Current Threat of Sulfide-ore Copper Mining
For those who are unaware of the current threat to the Boundary Waters. There has been proposals of multiple Sulfide-ore Copper mines just outside the protected BWCA. So whats the issue with that? The proposed mines are located within the same watershed as the protected BWCA wilderness, leakage of toxic materials could potentially cause massive harm to the ecosystem.
To learn more about this issue visit https://www.savetheboundarywaters.org/the-threat
1. You can’t Find Sunsets like this Anywhere Else
Those of us who have sat and watched a sunset on a lakeshore, know that it gives us an overwhelming sense of euphoria, and bliss… At least until a jet ski comes screaming by at 40 miles per hour. Don’t get us wrong, we have nothing against jet skis, we actually very much enjoy them! However, there’s just something different about catching the sunset in a wilderness area. We can mainly attribute this to the watercraft restrictions (just canoes in most areas), and limited entry permits causing a lack of people, making for an amazing wilderness experience of a lifetime.
2. Life Lessons from Mother Nature are Taught Here
Anybody who has ever packed, and portaged canoes in and out of the Boundary Waters knows a thing or two about the importance of hard work, and preparation. Mother Nature does not care if you forgot bug spray. The flies and mosquito will not show mercy on you simply because they feel sorry for you, they will bite you. If you do not study the land and water you are going to cover, you probably will get lost. There are no refrigerators or cabinets here to get a snack when you’re hungry, you must pack it, prepare, and/or catch it. While these may seem like some obvious things, those who have gone out and actually done it, understand the importance of hard work and preparation not just in the BWCA, but in everyday life. Along with personal growth from vacation, non-profit organizations like Outward Bound rely on this area for their programs and trips. For example, the Voyageur Outward Bound School, has a base camp on the Kawashiwi River near the borders of the BWCA. This camp provides disadvantaged youth an opportunity to experience the outdoors.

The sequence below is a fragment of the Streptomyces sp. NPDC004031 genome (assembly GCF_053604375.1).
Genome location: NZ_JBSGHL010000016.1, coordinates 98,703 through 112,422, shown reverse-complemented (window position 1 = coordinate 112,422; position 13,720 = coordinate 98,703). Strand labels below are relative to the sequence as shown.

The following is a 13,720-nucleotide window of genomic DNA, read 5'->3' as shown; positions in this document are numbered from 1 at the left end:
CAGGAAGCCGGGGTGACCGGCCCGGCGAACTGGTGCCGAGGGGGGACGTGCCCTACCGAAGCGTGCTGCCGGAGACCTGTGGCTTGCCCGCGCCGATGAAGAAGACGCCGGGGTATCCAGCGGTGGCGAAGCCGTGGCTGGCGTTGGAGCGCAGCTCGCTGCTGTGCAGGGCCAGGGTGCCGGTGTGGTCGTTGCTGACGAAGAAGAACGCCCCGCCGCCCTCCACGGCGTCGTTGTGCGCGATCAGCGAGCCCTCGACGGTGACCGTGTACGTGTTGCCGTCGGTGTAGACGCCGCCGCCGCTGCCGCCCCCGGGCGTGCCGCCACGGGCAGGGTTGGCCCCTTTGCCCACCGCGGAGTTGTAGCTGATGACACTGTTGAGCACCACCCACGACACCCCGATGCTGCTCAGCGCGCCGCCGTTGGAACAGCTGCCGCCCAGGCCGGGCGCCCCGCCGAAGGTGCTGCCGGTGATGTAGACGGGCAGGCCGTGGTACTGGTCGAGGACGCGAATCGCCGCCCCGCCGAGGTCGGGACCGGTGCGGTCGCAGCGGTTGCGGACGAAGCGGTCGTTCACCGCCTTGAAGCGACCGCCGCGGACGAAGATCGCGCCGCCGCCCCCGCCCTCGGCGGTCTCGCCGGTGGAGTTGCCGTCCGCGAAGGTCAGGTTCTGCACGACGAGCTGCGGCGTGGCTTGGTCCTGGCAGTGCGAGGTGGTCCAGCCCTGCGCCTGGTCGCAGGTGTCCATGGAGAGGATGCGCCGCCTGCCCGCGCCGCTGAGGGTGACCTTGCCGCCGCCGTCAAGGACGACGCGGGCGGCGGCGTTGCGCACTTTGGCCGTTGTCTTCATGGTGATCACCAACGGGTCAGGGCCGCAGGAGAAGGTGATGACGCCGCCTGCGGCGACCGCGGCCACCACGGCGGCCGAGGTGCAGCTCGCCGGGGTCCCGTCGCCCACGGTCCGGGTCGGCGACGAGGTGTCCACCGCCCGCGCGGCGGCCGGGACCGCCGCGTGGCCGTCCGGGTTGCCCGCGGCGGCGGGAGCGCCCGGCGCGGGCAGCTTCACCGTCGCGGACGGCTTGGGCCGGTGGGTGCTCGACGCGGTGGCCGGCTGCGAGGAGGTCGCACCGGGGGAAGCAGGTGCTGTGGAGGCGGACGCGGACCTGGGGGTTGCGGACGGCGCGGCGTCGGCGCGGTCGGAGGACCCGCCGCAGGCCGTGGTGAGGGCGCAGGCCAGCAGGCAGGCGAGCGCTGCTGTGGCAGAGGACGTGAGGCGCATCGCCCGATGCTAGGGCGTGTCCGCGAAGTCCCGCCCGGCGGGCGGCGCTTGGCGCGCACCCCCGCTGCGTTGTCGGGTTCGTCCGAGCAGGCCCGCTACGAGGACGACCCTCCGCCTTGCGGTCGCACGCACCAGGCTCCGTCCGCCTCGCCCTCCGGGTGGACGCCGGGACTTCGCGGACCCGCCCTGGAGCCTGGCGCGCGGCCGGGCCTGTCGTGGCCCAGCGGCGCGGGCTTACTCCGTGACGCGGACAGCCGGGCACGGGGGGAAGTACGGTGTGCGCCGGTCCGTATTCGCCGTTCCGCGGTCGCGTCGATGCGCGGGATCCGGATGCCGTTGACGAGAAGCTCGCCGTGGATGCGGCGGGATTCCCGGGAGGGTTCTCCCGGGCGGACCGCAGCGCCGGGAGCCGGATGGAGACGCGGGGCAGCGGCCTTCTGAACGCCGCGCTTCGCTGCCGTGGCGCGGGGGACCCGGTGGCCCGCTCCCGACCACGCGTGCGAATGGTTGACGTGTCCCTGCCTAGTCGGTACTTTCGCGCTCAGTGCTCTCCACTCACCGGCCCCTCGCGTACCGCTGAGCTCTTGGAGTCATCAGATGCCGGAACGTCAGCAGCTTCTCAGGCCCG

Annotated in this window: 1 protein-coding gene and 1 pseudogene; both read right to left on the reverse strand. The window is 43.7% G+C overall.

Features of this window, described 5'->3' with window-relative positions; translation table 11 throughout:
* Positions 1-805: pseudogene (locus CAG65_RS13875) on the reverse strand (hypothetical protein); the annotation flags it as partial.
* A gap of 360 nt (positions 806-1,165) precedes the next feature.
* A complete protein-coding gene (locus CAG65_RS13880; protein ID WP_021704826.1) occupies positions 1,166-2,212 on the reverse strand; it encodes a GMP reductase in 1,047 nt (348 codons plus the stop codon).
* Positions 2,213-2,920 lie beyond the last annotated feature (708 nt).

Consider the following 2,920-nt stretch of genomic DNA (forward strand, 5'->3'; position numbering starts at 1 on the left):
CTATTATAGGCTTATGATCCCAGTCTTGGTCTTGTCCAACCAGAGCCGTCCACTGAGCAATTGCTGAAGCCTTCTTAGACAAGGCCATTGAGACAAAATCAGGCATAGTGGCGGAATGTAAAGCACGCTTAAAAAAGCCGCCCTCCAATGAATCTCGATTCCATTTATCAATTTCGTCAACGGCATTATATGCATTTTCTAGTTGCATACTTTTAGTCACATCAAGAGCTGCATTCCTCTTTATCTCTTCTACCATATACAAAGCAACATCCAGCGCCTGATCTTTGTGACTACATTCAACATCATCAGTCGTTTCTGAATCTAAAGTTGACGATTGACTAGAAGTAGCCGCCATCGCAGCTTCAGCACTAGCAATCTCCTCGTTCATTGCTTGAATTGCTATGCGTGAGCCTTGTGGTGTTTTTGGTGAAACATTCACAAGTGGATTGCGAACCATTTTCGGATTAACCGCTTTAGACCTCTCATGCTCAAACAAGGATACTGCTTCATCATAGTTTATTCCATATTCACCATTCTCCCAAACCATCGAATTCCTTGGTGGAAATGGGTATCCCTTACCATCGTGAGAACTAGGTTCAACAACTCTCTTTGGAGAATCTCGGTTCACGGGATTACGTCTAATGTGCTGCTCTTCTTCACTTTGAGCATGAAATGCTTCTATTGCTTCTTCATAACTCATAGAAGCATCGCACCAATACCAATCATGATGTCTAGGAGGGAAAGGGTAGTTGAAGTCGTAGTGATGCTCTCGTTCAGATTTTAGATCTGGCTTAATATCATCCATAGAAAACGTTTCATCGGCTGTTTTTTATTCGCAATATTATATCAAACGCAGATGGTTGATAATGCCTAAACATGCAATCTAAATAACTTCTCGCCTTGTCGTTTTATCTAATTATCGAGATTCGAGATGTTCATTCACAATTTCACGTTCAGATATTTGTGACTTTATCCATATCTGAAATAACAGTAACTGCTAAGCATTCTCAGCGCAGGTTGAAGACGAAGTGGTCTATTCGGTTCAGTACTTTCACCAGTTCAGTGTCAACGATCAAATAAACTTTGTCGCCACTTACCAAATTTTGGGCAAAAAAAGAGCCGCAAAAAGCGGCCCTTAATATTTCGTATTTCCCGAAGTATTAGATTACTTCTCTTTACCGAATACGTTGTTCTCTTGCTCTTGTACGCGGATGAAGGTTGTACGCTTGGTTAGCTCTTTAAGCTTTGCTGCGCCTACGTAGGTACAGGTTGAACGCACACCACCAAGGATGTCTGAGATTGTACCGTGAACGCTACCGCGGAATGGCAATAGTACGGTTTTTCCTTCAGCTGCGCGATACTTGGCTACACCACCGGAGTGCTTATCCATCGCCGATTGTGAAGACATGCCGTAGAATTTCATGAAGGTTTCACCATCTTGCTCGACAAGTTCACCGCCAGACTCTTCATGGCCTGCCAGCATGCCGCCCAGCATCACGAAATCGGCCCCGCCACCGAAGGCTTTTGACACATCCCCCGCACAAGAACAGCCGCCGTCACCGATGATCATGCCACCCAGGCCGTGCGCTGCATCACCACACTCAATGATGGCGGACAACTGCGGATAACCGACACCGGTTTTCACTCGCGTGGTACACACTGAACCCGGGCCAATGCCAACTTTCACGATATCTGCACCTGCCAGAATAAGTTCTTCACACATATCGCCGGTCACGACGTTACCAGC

3. Threat to the Local Economies
Eco-tourism is a booming industry for surrounding communities and provides for a large portion of income and employment to the area. If this ecosystem is damaged from mining, the eco-tourism industry will plummet as well, leaving nearby cities like Ely, MN (who rely on the BWCA) in economic decline.
4. World Renowned Fishing Destination
Anglers from around the world flock to Minnesota’s Boundary Waters for a chance to catch a variety of different species like; walleye, northern pike, muskie, lake trout, and smallmouth bass. These fish thrive in the BWCA because the water is unpolluted, and a lack of invasive species to out compete them. Damaging this ecosystem will result in the loss of one of the last pure undisturbed native habitats for these fish in Minnesota, and United States
5. To set a Precedent of Sustainability and Conservation as a Priority for other Wilderness Areas
Wilderness areas around the United States have been under constant threat of environmental, and political forces. Along with the BWCA, areas like Bear Ears National Monument, and Grand Staircase-Escalante National Monument in Utah are threatened as well. Most notably, by legislation shrinking the two monuments in size in favor of oil drilling and mining. If we wish to protect these lands moving forward, the movement towards a priority of sustainability and conservation begins with the Boundary Waters.
How to Take Action
Write to your local congressman or congresswoman, about supporting and drafting legislation that favors protection of wild lands. Or, sign the petition or donate to Save The Boundary Waters a campaign led by Northeastern Minnesotans for Wilderness a wilderness advocacy group created by residents around the BWCA.